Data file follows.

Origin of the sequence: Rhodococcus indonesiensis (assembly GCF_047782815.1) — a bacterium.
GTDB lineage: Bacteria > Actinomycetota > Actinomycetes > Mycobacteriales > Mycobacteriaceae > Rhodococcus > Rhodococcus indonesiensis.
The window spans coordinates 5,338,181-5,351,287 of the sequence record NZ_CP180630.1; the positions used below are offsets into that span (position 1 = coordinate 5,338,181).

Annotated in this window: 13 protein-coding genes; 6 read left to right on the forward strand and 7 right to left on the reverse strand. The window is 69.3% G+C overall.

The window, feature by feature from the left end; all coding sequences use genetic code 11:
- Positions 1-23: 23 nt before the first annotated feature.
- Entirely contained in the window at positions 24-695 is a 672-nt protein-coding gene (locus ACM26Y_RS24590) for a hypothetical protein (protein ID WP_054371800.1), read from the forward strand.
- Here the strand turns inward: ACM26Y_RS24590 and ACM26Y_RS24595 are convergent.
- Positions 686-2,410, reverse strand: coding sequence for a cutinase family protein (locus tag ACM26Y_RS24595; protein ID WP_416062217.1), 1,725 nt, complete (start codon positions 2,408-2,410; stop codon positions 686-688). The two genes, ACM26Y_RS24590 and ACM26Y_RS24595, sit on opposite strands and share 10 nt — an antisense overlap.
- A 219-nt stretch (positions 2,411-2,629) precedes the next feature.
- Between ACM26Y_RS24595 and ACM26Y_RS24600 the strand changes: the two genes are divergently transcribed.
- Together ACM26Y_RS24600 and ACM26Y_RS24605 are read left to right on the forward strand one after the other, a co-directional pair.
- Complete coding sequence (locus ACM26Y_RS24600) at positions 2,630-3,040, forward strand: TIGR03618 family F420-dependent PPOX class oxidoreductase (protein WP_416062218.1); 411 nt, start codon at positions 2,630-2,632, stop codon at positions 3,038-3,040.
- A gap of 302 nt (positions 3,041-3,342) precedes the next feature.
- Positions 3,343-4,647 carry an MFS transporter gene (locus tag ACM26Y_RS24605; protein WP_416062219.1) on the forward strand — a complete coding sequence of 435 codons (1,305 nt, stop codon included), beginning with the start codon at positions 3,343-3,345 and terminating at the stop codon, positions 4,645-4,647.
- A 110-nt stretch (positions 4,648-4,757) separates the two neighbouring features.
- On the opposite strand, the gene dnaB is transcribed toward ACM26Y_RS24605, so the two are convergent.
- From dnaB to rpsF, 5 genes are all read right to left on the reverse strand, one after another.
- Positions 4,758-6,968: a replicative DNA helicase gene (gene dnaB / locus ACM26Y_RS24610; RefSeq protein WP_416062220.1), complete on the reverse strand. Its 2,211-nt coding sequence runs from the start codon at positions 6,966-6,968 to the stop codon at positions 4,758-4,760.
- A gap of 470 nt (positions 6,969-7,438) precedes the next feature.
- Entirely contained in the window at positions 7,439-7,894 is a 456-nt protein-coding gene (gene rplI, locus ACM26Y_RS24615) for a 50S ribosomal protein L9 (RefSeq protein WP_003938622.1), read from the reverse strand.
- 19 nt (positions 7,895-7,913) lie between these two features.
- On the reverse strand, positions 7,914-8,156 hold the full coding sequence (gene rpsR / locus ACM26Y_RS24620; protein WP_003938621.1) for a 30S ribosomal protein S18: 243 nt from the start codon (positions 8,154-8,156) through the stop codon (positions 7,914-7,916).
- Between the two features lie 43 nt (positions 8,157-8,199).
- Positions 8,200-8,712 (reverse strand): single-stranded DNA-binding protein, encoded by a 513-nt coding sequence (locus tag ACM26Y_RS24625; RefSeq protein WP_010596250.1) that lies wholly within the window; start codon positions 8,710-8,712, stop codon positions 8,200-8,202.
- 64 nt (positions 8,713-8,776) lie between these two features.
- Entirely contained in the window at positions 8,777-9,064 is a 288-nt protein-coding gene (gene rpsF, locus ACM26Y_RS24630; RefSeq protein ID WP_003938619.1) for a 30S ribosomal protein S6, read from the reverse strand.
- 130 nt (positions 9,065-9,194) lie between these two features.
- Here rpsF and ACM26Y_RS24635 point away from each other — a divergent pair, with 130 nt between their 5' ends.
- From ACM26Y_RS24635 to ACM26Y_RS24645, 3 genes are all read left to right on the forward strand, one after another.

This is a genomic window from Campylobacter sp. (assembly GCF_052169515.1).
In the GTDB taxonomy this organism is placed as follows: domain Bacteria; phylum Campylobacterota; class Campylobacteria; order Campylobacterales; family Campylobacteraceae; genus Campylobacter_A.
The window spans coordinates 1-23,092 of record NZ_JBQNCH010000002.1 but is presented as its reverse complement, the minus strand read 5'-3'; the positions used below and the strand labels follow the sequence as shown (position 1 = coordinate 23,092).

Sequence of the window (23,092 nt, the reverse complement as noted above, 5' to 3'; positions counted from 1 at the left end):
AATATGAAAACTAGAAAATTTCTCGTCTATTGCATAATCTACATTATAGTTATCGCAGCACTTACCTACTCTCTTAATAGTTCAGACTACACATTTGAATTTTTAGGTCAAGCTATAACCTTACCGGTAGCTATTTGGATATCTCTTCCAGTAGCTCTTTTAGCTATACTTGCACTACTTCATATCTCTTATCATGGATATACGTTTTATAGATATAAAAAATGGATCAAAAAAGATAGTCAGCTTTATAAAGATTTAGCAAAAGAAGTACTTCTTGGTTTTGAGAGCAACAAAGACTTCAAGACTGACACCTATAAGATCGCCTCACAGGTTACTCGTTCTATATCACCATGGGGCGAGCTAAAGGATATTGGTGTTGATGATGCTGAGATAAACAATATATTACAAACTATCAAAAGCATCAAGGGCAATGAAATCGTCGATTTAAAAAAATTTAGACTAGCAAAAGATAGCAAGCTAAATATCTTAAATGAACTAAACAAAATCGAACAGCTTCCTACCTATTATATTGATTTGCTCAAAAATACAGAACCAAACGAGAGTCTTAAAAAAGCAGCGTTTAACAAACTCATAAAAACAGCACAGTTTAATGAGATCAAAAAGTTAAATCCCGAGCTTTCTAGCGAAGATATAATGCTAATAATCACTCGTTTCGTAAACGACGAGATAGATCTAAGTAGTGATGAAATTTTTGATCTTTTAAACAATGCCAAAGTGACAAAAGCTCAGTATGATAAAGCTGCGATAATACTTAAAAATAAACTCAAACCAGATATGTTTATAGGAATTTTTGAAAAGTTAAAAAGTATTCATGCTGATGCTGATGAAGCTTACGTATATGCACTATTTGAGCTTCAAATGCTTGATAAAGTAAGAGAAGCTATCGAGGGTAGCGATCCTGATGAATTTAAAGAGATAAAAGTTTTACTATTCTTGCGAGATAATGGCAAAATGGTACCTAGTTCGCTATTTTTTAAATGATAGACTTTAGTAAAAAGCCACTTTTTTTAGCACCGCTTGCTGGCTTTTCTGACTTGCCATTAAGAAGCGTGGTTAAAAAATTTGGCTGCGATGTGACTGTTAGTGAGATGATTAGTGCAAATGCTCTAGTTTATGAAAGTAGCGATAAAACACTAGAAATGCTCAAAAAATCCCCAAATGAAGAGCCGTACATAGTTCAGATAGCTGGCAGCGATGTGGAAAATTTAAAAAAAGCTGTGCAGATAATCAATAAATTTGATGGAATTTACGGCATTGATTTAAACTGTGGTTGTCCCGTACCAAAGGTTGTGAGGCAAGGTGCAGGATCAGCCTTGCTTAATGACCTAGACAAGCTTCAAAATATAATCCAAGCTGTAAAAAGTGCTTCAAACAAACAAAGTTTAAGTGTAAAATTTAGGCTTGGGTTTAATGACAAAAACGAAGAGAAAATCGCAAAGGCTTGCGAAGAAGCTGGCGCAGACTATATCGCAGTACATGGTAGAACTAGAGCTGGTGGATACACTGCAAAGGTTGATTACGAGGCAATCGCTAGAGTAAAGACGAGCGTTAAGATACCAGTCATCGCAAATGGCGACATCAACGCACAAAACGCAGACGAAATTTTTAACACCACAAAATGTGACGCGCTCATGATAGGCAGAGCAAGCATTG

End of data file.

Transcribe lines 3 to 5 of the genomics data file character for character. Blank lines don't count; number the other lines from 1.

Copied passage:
The window spans coordinates 5,338,181-5,351,287 of the sequence record NZ_CP180630.1; the positions used below are offsets into that span (position 1 = coordinate 5,338,181).

Annotated in this window: 13 protein-coding genes; 6 read left to right on the forward strand and 7 right to left on the reverse strand. The window is 69.3% G+C overall.

The window, feature by feature from the left end; all coding sequences use genetic code 11: